Now the summit is ascended by an average 20,000 mountaineer-tourists each year. It could be considered an easy, yet long, ascent for someone who is well trained and used to the altitude. From l’Aiguille du Midi (where the cable car stops), Mont Blanc seems quite close, being 1,000 m (3,300 ft) higher. But while the peak seems deceptively close, La Voie des 3 Monts route (known to be more technical and challenging than other more commonly used routes) requires much ascent and descent before the final section of the climb is reached and the last 1000 m push to the summit is undertaken.
The mountain was the scene of two fatal air crashes; Air India Flight 245 in 1950 and Air India Flight 101 in 1966. Both planes were approaching Geneva airport and the pilots miscalculated their descent.
In 1946 a drilling project was initiated to carve a tunnel through the mountain. The Mont Blanc tunnel would connect Chamonix, France.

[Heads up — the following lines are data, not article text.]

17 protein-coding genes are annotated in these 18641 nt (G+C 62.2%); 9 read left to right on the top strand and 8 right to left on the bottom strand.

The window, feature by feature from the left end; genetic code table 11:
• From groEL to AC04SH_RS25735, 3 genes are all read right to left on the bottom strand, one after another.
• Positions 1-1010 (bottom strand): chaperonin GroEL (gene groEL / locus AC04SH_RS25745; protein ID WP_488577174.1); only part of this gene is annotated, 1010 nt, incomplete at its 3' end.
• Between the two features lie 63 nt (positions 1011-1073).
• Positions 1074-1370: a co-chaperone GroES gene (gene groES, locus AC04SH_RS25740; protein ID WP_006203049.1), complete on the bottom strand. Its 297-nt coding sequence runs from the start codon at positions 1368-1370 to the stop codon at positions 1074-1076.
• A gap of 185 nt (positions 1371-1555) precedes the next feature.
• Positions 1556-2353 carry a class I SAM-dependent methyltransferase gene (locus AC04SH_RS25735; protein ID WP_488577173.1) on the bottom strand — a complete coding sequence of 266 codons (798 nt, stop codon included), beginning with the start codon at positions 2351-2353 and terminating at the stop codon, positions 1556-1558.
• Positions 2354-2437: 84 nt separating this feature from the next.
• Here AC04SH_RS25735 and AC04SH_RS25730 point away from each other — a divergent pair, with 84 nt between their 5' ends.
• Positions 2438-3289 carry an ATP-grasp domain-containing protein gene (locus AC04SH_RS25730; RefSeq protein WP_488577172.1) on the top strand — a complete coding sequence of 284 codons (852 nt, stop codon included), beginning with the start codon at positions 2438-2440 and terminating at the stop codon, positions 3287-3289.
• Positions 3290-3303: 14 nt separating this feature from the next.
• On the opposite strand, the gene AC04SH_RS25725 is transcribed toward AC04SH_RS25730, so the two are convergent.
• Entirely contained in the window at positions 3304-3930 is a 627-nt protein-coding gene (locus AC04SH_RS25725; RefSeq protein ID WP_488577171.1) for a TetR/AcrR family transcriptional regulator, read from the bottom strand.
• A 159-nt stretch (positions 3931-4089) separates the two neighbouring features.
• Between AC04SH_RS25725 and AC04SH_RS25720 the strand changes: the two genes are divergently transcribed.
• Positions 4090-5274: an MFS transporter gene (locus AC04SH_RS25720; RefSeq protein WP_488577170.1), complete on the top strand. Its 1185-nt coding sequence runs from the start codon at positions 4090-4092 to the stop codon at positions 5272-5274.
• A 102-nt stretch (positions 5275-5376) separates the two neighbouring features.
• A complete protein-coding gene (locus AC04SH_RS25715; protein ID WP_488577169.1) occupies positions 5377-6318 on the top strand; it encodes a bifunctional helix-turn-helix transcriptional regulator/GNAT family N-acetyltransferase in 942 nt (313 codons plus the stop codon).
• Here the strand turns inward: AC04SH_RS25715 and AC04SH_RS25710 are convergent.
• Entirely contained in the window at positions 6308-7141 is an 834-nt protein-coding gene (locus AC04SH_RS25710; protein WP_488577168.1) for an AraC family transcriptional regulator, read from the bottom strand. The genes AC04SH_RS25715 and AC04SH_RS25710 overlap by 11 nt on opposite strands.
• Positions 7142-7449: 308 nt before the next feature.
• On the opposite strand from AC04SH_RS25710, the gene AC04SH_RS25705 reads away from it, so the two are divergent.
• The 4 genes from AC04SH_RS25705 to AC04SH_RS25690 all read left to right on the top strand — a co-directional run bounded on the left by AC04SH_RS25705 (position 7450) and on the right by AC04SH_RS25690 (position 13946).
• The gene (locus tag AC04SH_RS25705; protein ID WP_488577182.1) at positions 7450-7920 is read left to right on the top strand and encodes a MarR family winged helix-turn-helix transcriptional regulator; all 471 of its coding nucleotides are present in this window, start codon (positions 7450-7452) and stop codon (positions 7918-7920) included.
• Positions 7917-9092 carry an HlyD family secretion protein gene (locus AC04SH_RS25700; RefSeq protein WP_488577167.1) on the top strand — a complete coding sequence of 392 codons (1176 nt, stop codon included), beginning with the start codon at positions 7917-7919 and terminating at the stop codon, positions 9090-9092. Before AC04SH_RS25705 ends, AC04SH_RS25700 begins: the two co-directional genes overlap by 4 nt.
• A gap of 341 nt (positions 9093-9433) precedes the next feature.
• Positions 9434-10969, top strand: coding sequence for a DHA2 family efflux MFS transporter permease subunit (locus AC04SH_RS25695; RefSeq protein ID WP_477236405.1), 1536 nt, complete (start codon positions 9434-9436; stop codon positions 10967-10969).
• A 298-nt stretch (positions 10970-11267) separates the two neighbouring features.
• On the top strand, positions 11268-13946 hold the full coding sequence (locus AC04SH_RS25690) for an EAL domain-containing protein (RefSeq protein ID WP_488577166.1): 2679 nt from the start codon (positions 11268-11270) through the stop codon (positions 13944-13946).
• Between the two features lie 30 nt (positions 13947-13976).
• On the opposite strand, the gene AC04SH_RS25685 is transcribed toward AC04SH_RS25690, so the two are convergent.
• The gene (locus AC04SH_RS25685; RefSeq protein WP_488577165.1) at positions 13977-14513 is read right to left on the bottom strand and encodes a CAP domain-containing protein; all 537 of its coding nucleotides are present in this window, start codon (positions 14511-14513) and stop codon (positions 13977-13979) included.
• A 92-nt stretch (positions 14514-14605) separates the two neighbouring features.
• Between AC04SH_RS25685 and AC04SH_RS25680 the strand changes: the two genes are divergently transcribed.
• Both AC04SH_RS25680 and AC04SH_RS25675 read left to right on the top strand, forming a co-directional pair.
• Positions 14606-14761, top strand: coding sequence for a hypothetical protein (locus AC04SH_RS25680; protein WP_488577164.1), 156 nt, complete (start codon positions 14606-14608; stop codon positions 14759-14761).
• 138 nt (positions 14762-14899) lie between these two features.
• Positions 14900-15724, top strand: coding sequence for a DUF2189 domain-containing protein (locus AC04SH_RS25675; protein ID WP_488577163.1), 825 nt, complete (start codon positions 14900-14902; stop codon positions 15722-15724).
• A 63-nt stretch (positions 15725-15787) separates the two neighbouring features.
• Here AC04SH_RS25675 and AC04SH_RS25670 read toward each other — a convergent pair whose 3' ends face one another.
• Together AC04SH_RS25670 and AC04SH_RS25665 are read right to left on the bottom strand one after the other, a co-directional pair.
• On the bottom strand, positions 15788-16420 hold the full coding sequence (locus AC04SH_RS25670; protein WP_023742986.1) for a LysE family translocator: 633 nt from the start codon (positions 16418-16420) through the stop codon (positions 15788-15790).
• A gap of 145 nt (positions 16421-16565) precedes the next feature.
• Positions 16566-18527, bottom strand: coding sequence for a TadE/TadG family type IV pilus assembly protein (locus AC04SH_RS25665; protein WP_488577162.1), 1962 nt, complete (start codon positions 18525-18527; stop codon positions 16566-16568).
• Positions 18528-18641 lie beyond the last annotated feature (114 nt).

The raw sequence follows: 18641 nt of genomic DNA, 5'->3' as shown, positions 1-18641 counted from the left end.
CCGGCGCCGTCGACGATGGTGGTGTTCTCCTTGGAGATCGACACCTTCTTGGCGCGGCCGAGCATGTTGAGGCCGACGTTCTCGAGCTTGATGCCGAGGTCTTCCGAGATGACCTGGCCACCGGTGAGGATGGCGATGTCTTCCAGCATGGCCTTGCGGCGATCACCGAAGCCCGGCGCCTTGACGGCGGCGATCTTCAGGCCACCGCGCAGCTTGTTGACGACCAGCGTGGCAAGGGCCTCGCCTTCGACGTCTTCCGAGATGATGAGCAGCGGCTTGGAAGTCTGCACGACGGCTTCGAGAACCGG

The summit of Mont Blanc is a thick, perennial ice and snow dome whose thickness varies. No exact and permanent summit elevation can therefore be determined, though accurate measurements have been made on specific dates. For a long time its official elevation was 4,807 m (15,771 ft). In 2002, the IGN and expert surveyors, with the aid of GPS technology, measured it to be 4,807.40 m (15,772 ft 4 in).